Trebinje, 27 March 2014
At today’s high school presentation, Outreach representative in Bosnia and Herzegovina, Almir Alić, met with students from the Jovan Dučić gymnasium in the town of Trebinje, in the country’s far south.
After having listened attentively to Almir’s presentation on the work of the Tribunal, the students engaged in a frank discussion on the politicisation of the ICTY’s work and the nature of justice. One student suggested: “The biggest obstacle the Tribunal faces is the politicisation of its decisions. Whilst members of one ethnic group hail one decision as their great victory, members of other ethnic groups are left with a bad taste in their mouth. Yet, the very next decision is met with criticisms by the same community that has up to that point celebrated the work of the Tribunal, and with joy from the other. And that goes on and on.”
Although the events under discussion occurred before these students were even born, their continuing effects on the region’s younger generations were plain to see. One student said that his grandfather had been detained in the Čelebići camp in central BiH, and was later killed during a period of detention at the Musala camp. A number of students also pointed to the everyday politicisation of the proceedings by the media and politicians in BiH as a further cause of ongoing tensions.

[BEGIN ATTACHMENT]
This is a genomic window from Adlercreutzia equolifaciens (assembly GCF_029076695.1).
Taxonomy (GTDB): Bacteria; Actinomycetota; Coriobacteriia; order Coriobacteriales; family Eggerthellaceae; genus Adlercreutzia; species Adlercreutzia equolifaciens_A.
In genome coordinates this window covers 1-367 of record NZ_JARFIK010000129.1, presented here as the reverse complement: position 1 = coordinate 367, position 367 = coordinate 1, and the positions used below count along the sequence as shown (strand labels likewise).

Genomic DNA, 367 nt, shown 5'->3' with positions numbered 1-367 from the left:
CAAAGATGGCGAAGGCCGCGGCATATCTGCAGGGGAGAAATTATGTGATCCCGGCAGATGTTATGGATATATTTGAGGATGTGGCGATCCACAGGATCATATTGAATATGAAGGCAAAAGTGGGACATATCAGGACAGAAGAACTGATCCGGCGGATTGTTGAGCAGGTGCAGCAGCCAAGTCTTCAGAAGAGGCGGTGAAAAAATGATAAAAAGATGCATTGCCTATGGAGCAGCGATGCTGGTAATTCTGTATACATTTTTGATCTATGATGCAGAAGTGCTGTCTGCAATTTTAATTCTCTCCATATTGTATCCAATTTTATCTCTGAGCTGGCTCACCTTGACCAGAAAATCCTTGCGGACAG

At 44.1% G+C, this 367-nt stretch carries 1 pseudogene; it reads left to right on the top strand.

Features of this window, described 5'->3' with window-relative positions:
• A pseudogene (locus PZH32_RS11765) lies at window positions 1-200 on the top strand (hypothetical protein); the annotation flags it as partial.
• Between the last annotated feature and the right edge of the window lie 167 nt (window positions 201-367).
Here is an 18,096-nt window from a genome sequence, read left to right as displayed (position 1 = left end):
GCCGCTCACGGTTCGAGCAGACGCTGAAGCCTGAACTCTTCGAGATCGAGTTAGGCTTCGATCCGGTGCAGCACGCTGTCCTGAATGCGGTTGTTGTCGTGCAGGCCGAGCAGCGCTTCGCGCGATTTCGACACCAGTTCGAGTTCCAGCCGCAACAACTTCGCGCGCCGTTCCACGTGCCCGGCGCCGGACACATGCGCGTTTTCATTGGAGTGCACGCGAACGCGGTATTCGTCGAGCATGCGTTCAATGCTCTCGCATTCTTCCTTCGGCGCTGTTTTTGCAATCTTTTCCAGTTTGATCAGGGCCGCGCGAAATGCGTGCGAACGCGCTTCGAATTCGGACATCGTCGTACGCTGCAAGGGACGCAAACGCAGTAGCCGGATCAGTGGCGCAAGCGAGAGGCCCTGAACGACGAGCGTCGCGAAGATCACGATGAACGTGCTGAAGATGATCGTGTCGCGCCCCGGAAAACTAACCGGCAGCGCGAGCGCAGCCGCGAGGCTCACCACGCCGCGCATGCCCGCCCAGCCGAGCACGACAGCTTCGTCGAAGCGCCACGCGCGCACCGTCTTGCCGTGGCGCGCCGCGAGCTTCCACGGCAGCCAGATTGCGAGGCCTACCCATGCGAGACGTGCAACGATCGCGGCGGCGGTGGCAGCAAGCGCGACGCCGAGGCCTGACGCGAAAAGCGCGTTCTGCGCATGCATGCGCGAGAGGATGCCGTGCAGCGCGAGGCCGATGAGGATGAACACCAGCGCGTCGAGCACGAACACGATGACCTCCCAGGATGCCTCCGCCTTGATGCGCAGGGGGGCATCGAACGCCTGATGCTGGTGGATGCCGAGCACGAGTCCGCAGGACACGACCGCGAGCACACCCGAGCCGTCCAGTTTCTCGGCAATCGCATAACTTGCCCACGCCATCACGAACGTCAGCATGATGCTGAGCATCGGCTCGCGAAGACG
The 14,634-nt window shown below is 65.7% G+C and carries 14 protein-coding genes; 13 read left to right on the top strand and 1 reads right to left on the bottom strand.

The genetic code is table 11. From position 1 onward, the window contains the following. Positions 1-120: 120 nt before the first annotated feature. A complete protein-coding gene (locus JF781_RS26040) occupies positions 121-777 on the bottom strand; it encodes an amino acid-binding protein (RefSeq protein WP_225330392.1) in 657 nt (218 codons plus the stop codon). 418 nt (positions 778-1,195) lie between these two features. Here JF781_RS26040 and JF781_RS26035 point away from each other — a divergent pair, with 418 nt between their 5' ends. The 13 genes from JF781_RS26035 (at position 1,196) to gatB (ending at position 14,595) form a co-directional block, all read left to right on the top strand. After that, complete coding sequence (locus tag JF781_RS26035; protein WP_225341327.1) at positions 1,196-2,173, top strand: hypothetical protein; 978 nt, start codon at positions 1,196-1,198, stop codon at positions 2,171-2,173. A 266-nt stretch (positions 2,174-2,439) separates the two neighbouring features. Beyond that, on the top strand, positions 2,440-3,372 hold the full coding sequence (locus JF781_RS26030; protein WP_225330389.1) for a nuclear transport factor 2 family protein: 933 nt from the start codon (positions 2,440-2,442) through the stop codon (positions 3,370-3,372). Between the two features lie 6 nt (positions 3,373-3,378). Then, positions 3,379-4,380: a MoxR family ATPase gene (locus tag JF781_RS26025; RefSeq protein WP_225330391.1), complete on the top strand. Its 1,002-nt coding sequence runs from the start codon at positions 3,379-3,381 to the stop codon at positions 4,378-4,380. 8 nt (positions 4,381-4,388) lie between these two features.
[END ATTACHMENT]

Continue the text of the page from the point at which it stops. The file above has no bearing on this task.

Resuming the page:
Maybe as a result of their strongly held views on the politicisation of the proceedings, there were few among the students who said they truly believed in the possibility of reconciliation in the former Yugoslavia.
Still, one 19-year-old student said he believed that reconciliation was possible if “we come to realise that we are all humans, regardless of our ethnicity, and that all those suspected to be responsible should be tried for war crimes, without exceptions, and that there should be no selective justice.”